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Microsoft's sale of feature phone biz erodes smartphone commitment

Gregg Keizer | May 19, 2016
Sells the bare-bones feature phone part of the disastrous Nokia deal for US$350 million.

Microsoft today continued to undo its disastrous 2014 acquisition of Nokia's phone business, announcing that it is exiting the feature phone market, which it had once trumpeted as a critical component of its mobile strategy.

The sale of its feature phone business for $350 million prompted analysts to again question Microsoft's commitment to smartphones. "There won't be any more Lumia [smartphones]," said Jan Dawson, chief analyst at Jackdaw Research, in an email reply to Computerworld's questions today. "It does leave the door open for a new, narrower, phone strategy in the future."

In a statement Wednesday, Microsoft said it had sold its remaining Nokia assets, including its factory in Hanoi, Vietnam, to FIH Mobile Ltd., a subsidiary of Taiwanese contract manufacturer Hon Hai, better known as Foxconn, and to Finnish firm HMD Global.

The factory will go to Foxconn, as will most of the rest of its feature phone assets, including software and services, and customer and supply contracts. HMD Global will, as part of a larger deal with Nokia, acquire rights to use the Nokia brand, as well as some design rights. HMD will manufacture and sell Nokia-branded phones and tablets, all of which will be powered by Android.

In return, Microsoft will receive $350 million.

Microsoft has had to unwind the mammoth $7.9 billion acquisition of Nokia's phone business, which proved a monumental mistake on the part of former CEO Steve Ballmer.

Since Satya Nadella took charge at the Redmond, Wash. company two years ago, he has been walking back the deal.

In mid-2015, Microsoft wrote down the entire Nokia acquisition. According to filings with the U.S. Securities & Exchange Commission (SEC), the company recorded a charge of about $10 billion against earnings, an amount that included an accounting scrub of the purchase along with billions in reorganization and severance fees.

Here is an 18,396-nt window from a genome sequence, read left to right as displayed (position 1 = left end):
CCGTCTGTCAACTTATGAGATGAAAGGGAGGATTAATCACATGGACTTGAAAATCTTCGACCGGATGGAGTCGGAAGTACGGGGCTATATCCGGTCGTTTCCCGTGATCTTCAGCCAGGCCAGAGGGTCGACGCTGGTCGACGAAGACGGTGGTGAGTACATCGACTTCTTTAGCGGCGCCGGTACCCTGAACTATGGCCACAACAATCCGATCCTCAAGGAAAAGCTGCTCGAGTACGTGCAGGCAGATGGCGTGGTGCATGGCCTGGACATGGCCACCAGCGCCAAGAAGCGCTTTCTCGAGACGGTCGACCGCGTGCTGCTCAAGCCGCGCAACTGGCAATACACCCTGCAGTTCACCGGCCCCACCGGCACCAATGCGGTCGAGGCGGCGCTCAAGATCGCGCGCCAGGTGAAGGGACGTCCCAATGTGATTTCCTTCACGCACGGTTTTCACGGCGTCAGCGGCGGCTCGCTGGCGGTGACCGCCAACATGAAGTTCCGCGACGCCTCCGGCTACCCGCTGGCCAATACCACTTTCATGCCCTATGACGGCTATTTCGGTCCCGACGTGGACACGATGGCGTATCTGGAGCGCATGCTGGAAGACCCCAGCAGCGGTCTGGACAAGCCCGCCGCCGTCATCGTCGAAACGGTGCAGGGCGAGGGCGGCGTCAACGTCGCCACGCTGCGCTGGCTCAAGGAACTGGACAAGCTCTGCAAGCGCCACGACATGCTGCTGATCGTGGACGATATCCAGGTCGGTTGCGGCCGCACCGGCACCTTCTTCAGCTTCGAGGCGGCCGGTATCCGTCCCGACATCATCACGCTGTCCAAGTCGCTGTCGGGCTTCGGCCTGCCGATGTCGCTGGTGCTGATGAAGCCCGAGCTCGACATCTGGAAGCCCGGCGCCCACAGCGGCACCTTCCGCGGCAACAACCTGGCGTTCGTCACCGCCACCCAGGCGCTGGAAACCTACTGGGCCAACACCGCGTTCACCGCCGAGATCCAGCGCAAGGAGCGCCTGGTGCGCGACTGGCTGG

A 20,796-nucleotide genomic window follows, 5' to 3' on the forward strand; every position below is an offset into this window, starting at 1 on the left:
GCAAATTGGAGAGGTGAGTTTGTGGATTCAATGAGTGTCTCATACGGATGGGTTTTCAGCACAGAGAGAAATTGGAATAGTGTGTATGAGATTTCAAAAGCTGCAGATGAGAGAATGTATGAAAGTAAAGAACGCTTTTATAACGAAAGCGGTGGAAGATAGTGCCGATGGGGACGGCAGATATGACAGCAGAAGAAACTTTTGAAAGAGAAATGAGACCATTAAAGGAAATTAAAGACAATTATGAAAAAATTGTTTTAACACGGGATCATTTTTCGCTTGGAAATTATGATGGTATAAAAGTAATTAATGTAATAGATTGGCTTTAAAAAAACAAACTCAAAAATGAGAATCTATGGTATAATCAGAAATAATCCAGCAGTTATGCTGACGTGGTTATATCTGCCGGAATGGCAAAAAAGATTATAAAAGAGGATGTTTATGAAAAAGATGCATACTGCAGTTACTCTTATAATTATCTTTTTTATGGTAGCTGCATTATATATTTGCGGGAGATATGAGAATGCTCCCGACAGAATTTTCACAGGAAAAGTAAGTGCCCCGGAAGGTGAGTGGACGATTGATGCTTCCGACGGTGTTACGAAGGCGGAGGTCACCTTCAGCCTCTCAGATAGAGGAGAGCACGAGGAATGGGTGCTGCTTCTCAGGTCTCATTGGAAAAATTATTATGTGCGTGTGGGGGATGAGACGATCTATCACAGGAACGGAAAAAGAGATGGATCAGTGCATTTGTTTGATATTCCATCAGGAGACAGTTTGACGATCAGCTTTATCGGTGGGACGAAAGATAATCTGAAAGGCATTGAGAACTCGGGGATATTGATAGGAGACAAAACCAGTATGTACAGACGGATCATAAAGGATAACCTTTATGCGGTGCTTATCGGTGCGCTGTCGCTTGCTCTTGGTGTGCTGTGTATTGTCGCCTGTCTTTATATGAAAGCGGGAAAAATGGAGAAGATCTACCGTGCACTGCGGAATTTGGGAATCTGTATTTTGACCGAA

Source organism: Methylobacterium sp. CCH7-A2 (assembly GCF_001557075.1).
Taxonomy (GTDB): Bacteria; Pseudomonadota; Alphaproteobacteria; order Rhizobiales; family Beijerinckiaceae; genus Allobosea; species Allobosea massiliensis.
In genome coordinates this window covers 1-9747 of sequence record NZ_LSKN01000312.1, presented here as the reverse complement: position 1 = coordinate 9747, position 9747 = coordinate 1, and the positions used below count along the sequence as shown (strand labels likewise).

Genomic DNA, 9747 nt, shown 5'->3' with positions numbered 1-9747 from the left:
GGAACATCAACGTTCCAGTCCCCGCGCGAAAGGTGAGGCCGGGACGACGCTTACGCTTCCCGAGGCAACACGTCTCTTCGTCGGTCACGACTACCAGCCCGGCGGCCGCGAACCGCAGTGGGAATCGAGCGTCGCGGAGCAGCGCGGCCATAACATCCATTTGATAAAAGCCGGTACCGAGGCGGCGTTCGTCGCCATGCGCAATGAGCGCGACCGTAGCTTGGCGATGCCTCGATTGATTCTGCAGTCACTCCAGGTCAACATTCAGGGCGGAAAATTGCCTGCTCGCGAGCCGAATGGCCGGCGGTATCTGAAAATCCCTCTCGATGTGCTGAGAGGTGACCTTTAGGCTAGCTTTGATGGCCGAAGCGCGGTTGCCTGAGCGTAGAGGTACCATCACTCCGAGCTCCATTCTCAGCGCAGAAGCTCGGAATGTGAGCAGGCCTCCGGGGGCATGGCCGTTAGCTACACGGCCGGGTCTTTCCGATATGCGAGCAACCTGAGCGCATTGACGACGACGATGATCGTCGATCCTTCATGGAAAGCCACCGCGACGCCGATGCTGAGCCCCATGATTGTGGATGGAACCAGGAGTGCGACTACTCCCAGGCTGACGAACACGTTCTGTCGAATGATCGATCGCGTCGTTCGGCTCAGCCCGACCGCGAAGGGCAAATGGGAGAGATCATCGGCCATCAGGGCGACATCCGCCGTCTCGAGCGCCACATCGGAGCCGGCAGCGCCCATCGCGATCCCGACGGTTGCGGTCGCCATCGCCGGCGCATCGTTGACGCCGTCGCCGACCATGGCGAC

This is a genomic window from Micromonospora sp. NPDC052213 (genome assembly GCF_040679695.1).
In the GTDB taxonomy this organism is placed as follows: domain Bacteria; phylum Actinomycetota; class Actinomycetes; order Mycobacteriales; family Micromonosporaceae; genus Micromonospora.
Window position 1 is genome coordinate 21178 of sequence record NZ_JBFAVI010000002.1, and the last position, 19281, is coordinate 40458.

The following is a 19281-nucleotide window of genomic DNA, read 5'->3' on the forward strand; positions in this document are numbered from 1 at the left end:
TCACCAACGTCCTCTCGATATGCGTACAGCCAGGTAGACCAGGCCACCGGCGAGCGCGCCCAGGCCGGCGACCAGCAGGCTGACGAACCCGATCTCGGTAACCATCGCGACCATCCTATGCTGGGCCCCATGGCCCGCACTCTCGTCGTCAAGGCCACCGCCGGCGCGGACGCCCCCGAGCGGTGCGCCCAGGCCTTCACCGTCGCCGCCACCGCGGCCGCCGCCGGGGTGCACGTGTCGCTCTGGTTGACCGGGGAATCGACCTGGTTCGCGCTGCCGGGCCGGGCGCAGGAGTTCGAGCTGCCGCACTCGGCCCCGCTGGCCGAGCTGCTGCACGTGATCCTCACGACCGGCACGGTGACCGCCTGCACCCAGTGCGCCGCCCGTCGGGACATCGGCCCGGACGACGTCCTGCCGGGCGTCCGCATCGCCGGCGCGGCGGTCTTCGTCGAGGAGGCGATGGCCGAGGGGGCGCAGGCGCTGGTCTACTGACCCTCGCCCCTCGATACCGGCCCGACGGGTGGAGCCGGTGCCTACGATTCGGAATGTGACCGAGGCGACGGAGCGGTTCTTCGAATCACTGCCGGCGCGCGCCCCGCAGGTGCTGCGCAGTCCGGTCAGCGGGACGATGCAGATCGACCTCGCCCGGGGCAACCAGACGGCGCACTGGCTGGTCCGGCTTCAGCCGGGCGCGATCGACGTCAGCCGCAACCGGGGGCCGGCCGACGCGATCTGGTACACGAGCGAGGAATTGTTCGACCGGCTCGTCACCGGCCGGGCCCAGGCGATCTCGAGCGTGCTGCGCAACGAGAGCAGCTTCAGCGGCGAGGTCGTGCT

At the same time, Nadella spelled out what the repudiation of Ballmer's strategy meant for the company. "We are moving from a strategy to grow a standalone phone business to a strategy to grow and create a vibrant Windows ecosystem that includes our first-party device family," Nadella told employees in a July all-hands email. He also tapped three markets for a much reduced mobile device division: business customers, value-oriented buyers and Windows loyalists.

With the unloading of the feature phone component, the second of Nadella's sell-to segments was struck off the list.

Sales, whether of feature models or smartphones under the Lumia brand, have not only been disappointing since Microsoft struck the deal with Nokia, but have more recently gone into free fall. In Q1 of this year, Microsoft sold just 2.3 million Lumia smartphones, down 73% from the same period the year prior. The company sold 15.7 million feature phones in the first three months of this year, a 36% decline.


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